As I sit at my computer this morning, thinking about what to write, I notice a runner jogging up the road.
 
My eyes first noticed that she was all hunched over. I could see out of the corner of my eyes that her upper back was rounded. Her legs weren’t pumping hard enough and her stride was really short like the hill was winning the battle.
 
And it made me think about how many people are running to get in shape and doing more damage than good.
 
So let’s talk about running, what it’s good for, and how strength can make you a lot safer.
 
I’ve trained a lot of runners. For good reason, most of them come to me and say “I have no core,” or “ I have no upper body.”
 
And that matters. If you want to be fit and healthy, that matters a lot.
 
Because years of running with crappy posture, a weak core and poor arm strength will make all those pounding miles do some serious damage to your spine and joints.
 
I absolutely think running can be a healthy part of your routine. For many, I actually think brisk walks and kettlebell training is just as good for a great looking/performing body. But I know many of you love running and just want to do it safely.
 
So let’s talk about how to train for healthy running.
Your core is your spine’s best friend. This runner that just passed my office either lacks core muscle, or doesn’t know how to engage it. My guess is the former.
 
Your core (and entire back) should support your spine and keep you upright. When you run, just like the kettlebell swing, your spine MUST be vertical or even in what we call extension.
 
Doing any exercise in flexion (think sloppy posture at a desk) means that the brunt of your force is pounding your spine!!!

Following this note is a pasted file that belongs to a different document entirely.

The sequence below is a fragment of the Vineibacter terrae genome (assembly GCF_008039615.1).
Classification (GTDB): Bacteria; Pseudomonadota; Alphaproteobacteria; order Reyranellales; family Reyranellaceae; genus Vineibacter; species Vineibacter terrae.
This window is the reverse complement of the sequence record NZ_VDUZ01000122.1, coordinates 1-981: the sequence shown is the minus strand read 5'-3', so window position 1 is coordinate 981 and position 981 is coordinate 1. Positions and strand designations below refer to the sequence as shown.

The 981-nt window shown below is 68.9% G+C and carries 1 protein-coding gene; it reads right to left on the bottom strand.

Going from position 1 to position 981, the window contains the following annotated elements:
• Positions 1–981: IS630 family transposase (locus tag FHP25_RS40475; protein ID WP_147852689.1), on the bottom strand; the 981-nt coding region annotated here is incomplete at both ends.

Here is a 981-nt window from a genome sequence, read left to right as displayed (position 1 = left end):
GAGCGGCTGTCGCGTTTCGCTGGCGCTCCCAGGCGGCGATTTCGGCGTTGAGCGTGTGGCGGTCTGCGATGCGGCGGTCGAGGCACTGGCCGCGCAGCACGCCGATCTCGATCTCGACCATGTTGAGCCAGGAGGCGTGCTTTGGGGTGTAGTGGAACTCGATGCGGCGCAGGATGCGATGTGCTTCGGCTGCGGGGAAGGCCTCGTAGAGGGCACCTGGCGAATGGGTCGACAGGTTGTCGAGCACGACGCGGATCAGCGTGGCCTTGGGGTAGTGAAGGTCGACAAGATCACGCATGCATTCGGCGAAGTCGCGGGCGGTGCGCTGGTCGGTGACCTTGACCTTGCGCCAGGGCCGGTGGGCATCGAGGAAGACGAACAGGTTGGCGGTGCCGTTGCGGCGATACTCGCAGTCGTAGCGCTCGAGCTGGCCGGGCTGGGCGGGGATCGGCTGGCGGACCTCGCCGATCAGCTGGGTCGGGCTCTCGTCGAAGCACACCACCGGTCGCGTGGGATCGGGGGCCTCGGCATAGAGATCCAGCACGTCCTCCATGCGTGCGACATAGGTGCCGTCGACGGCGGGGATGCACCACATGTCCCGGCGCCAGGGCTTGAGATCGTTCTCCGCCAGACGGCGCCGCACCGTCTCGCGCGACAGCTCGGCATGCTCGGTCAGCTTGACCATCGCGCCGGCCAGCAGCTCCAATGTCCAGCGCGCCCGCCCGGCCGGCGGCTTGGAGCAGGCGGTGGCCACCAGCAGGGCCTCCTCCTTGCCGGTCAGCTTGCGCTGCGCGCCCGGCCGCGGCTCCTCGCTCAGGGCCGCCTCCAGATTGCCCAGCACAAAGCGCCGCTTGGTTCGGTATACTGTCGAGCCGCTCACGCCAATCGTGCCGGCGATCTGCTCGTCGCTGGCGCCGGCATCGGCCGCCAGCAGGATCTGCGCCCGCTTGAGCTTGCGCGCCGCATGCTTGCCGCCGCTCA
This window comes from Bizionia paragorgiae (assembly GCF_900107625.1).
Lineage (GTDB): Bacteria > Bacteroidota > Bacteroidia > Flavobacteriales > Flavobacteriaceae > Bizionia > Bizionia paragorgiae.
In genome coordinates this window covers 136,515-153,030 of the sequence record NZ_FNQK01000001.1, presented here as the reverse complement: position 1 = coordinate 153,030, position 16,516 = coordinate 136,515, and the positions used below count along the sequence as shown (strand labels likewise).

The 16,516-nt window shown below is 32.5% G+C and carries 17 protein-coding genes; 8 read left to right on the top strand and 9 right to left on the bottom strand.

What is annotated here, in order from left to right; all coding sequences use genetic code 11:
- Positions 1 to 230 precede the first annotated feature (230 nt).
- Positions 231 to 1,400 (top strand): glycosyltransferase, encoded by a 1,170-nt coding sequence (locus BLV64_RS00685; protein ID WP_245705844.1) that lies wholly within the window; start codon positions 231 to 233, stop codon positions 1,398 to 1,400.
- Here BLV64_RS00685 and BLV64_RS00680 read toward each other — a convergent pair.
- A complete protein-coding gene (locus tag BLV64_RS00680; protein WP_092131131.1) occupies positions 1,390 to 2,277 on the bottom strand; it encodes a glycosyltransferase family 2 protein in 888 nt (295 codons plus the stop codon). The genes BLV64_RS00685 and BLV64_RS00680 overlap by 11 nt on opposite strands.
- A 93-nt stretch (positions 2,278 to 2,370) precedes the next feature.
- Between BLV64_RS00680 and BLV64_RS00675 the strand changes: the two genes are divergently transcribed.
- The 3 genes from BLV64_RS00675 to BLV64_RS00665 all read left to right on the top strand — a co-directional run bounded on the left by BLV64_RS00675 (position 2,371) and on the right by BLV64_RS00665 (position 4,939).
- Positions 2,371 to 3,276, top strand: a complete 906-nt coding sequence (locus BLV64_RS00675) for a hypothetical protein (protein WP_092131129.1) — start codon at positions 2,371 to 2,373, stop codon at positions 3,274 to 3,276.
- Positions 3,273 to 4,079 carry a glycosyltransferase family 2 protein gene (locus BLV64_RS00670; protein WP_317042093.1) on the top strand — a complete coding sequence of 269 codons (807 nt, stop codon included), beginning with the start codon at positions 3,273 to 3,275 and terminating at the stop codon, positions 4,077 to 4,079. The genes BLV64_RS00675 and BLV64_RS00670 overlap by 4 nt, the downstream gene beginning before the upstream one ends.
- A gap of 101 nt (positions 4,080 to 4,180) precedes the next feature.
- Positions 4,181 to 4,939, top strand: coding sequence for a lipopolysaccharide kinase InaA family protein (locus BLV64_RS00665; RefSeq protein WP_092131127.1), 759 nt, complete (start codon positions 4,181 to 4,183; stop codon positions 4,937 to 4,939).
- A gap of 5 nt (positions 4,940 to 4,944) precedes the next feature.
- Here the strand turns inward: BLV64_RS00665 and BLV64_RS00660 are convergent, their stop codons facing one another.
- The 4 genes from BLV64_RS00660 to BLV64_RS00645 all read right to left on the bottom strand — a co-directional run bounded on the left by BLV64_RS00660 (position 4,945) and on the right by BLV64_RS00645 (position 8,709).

When you workout with proper spine alignment, that stress goes to your hips and shoulders…the big joints that are much more able to deal with that force. Especially if you’ve trained them (with kettlebell squats, swings and over-head presses for instance).
 
So having a strong core is imperative. Address this first with simple moves like planks, or my favorite, the bosu crunch, and you’ll be protecting that spine a lot better.
 
Then there are two prime movers that I already discussed. Your hips and shoulders.
 
Most people think you run with your legs. Of course you do! But your arms should act as pistons. Runners who have good arm/shoulder strength use them to keep up their cadence. That means your legs don’t tire out as fast.
 
You can address arms with just 3 exercises- the military press, push-up or bench press (or kettlebell floor press), and any good rowing motion. I personally like 1-arm rows bent over a bench or using your own knee for support.
 
Lastly, although running obviously conditions your legs, it tends to use the quads too much. Those who train some sprints or fast pick-up runs with friends might use the glutes and hamstrings, but most barely do.
 
That’s why addressing the hips through kettlebell swings and the goblet squat will train all of your leg’s big motions.
 
This will help you prevent injuries (because the body hates lack of balance- ie. Using too much quad and not enough ham). It will also help you with power up hills, kick for your finish, and endurance.
 
If running is your first love and you want to workout ONLY to get better, just 2-3 days a week of kettlebells would be enough to build and maintain exceptional strength. And that could be as little as 15-39 minutes of training.
 
You could vary this based on the season and how much running you plan to do. But I would be careful never to exceed 5 days of hard training.
 
So for anyone who wants to be a stronger, safer runner, make sure you address the 3 areas. Hips, core and shoulders!!!
 
Train smart, and you’ll get to enjoy your sport for years to come.